Polk DSS served 2,851 Medicaid residents in 2009

Published 12:53 am Friday, December 3, 2010

The Polk County Department of Social Services (DSS) recently submitted to county commissioners its annual report of services for fiscal year 2009-2010, which includes all services provided for Polk residents.
The report includes data for child protective services, adult services, child day care services, Medicaid, food and nutrition services, crisis intervention services, child support and budgets for services. The report also includes data pertaining to who is in charge of specific services and lengths of time each employee has been with the department.
Polk County’s Medicaid residents in 2009-2010 totaled 2,851, with 2,019 individuals under family/children programs and 832 individuals under adult programs, according to the report.
Total costs for Medicaid for Polk County recipients totaled $20,996,795, with 35 percent being provided by the state and 65 percent provided by the federal government.
The number of child protective service cases included 193 for the year, including assessments and in-home services.
“Most children are best served by remaining in the custody of their own families,” states the report. “Reasonable efforts must be made to preserve a child’s safety, health and well-being in his or her own home. However, there are situations when removal from the home is necessary to preserve the child and if granted, foster care services are implemented.”
The report explains that a combination of factors usually leads to the placement of a child in foster care, including parental substance abuse or mental illness; domestic violence between the parents or caretakers; physical, sexual or emotional abuse of the child; failure to provide a minimal standard of care which leads to neglect of the child; illness or death of a parent and abandonment.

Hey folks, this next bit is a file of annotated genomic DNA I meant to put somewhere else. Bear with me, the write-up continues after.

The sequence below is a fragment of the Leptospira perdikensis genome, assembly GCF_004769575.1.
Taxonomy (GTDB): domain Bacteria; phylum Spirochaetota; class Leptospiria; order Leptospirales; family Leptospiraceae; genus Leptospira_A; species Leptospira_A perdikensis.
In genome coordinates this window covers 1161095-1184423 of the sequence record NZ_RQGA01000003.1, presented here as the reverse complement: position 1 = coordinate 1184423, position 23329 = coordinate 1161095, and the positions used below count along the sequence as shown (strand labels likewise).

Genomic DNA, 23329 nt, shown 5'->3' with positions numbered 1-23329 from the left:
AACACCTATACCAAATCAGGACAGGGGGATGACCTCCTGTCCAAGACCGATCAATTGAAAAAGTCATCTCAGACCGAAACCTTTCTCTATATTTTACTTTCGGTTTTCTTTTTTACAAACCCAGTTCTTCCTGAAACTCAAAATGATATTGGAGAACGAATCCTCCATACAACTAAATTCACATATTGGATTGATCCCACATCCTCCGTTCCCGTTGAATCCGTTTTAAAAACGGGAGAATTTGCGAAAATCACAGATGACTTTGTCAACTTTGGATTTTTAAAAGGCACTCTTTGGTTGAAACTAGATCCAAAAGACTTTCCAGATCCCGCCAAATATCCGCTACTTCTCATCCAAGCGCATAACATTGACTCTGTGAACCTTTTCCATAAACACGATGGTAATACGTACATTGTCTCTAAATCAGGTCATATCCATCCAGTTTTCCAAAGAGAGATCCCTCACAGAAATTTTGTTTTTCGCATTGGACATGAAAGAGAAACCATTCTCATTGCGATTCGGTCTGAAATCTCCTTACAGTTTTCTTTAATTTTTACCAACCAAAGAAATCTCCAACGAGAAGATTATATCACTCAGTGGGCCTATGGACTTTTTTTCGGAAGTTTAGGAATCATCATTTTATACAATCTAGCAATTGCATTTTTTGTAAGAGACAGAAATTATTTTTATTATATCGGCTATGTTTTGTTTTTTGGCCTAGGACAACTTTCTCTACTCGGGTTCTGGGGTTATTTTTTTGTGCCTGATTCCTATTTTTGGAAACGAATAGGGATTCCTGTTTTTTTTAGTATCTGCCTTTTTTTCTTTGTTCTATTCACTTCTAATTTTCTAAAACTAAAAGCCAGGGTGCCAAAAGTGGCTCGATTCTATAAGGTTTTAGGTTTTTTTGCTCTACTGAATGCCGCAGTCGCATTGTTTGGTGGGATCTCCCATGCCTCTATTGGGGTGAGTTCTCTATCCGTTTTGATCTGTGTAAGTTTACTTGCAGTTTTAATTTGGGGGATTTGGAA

“Foster care is a family-focused service that is time-limited, goal-oriented and is intended to be a temporary arrangement for children,” states the report. “The goal for every child who enters foster care is a safe, permanent home as soon as possible, whether that means reunification with the birth family, custody or guardianship with relatives or kin, or adoption.”
The report says that the number of Polk County children in foster care varies, but usually there are around 33 children who are in legal custody, the responsibility of the Polk County DSS.
There were 18 individuals and families in Polk County during fiscal year 2009-2010 who were seeking to adopt children, and 10 children were adopted during the year. All those children were adopted by their foster families.
The report says five adoptions were processed for step-parent, relative and independent placements.
DSS also handles adult protective services, which includes help to disabled adults or disabled emancipated minors who are reported to be abused, neglected or exploited.
The DSS had 25 adult protective service evaluations during 2009-2010 and had 17 adult protective services outreach cases, according to the report.
Activities for child protective services include completing an evaluation to determine the need for initial or continued placement; helping the individual’s families in locating and securing placement in a suitable setting and level of care and suporting an individual/family in the transition from one location to another and in maintaining the placement.
The report also includes a letter from DSS Director Sue Rhodes to commissioners. Rhodes emphasized in the letter that Polk County’s DSS is one of the smaller agencies in the state when considering staff size, yet the department must provide all the programs and services mandated by law and statutes.
The letter also discusses the employees at the DSS and that the majority of the employees are long-term, with three having worked for the department more than 25 years and two other employees more than 20 years.
“For the staff and myself, I want to thank you for recognizing our efforts in these positions of service and the need for a better working environment,”said Rhodes in her letter to commissioners. “The new human services building currently in the building phase is much appreciated and much deserved by the staff who choose to serve the citizens of Polk County.”

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